The popularity of opioid analgesics for pain has plummeted as judged by healthcare providers on the front lines of prescribing. A large survey of primary care providers published in JAMA Internal Medicine found that many doctors are now reluctant to prescribe opioids for pain. They worry about addiction and side effects in their patients, yes, but they also fear prosecution and losing their licenses to prescribe.
Although some “adverse events” listed by the survey takers are actually expected clinical outcomes with opioids (i.e., tolerance, physical dependence), in a larger sense, the concerns expressed with opioids are well placed. Opioids are powerful agents that can be addictive or deadly in the wrong hands.
Results of the survey show huge majorities of the over 500 practicing U.S. internists, family physicians and general practitioners surveyed think opioid abuse is quite problematic in the community (90%) and that opioids are overprescribed (85%). This is true but only partially.
A closer look reveals a dichotomy: On the one hand, a glut of opioids, particularly for post-surgical and dental pain, results from over generous prescribing that happens when a patient receives a 30-day supply of opioids, a typical quantity, although the pain may be gone far sooner, leaving leftover medication now available to divert.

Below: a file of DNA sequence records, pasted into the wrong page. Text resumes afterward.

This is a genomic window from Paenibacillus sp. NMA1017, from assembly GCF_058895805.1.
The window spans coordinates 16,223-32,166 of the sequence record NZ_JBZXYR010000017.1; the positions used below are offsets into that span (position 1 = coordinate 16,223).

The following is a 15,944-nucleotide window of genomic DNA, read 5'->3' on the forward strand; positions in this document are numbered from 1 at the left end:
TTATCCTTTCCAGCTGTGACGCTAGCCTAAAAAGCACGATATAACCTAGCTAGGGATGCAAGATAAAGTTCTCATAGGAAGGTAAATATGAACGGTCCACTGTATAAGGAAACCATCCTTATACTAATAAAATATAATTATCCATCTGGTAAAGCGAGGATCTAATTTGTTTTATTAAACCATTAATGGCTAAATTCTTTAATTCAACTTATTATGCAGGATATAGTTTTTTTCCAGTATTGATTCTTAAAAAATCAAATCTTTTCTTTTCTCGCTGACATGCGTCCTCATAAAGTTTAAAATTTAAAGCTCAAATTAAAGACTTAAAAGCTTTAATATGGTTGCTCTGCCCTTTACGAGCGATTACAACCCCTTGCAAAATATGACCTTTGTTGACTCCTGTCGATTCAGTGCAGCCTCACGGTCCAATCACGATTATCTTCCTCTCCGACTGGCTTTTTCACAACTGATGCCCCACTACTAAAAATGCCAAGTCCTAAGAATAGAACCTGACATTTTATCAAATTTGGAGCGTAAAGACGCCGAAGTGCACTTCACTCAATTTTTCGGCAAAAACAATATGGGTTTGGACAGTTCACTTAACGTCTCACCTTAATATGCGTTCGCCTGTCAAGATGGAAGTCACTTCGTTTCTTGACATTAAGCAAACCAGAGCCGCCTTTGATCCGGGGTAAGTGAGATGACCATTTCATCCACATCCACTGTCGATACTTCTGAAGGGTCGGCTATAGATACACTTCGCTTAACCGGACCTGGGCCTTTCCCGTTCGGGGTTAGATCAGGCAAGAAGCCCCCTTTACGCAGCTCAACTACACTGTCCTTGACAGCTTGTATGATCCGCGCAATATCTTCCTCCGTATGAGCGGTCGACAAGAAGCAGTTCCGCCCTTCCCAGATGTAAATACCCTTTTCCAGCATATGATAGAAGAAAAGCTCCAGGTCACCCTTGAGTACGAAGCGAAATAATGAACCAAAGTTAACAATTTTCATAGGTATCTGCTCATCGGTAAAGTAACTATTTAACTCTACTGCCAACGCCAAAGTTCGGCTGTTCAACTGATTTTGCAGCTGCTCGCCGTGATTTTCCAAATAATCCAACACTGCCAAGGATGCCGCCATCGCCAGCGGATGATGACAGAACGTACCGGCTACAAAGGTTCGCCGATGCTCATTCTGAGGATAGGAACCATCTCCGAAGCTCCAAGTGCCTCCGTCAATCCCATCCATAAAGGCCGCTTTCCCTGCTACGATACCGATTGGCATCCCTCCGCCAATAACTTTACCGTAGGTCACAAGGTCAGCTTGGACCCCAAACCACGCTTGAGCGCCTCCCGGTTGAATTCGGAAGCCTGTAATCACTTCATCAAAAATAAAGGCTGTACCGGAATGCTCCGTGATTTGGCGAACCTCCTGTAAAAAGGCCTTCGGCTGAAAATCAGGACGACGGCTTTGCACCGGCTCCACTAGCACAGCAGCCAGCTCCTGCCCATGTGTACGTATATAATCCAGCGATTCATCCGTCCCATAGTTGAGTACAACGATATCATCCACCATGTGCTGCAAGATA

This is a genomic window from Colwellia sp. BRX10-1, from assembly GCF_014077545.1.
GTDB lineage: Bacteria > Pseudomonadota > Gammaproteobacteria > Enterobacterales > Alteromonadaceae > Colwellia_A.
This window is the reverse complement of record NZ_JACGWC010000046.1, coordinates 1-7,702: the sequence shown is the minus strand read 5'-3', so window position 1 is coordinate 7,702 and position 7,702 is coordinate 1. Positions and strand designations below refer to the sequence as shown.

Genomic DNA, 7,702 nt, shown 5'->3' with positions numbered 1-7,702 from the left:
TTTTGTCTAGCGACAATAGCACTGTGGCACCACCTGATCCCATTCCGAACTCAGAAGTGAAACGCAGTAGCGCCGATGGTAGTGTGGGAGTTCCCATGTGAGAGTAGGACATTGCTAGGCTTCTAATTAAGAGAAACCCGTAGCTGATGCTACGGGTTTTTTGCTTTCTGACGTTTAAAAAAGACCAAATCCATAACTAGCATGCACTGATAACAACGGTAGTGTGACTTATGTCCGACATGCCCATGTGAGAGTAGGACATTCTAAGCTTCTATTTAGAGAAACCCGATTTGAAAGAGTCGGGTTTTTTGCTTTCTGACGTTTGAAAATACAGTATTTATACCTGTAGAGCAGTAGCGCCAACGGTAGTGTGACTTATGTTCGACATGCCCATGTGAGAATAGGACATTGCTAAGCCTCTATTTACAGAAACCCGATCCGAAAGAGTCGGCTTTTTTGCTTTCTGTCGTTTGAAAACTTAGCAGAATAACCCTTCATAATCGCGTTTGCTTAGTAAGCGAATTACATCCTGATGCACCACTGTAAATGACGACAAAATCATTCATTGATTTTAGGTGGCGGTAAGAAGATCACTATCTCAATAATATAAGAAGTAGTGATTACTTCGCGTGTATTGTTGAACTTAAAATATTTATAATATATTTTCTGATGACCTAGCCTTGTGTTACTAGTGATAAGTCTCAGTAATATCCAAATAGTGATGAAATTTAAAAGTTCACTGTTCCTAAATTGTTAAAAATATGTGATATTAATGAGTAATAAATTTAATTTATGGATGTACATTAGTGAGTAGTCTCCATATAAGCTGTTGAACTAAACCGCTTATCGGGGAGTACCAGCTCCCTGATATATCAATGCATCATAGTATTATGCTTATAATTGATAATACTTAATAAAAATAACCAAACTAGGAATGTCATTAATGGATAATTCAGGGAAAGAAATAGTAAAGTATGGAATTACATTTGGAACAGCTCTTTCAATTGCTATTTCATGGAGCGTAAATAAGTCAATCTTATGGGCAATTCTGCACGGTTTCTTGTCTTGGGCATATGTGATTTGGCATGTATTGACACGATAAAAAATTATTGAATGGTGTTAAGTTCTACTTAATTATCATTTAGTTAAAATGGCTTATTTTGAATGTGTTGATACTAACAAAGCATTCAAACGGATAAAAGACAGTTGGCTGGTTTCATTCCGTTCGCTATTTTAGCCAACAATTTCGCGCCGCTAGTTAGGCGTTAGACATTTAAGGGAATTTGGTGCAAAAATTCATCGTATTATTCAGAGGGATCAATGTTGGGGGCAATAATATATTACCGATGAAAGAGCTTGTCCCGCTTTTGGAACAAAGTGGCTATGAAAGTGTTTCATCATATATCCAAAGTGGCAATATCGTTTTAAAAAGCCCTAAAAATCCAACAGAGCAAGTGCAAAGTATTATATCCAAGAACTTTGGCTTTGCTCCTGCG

On the other hand, people are struggling to be treated. Numerous reports are surfacing that more regulatory actions targeting opioid prescribing have led to more cases in which legitimate patients with ongoing severe chronic pain conditions have been unable to fill their prescriptions.
An especially telling result from the survey is that nearly half (45%) of the respondents are less likely to prescribe opioids than they were a year ago. This accords well with the percentage (close to half) that moderately or strongly fear malpractice claims, prosecution or censure by a medical board.
High-profile prosecutions, such as that of Iowa pain physician Daniel Baldi, D.O., accused and eventually cleared of involuntary manslaughter and nine counts of criminal wrongdoing, have likely not gone unnoticed. Though testimony indicated the decedents died from a variety of causes, including deteriorating medical conditions, the use of medications not prescribed by Baldi and the abuse of illicit substances, no medical professional could be blamed for fearing the professional and medical devastation that would follow being targeted for prosecution.
Still, it is beneficial that physicians and other healthcare providers understand the significant risks involved in using opioids to treat pain, particularly long term, and in that regard, these results are welcome. I ask only that a follow-up survey be designed to answer this question: Are legitimate pain patients being denied a standard of care to which they are entitled because of fear in the medical community? Then we will get the complete picture of opioid-related harm.
There is a chasm of difference between appropriate concern and hysterical fear.
Dr. Lynn Webster is the past president of the American Academy of Pain Medicine and Vice President of Scientific Affairs for PRA Health Sciences.
To learn more about Dr. Webster and his work, please visit http://www.lynnwebstermd.com/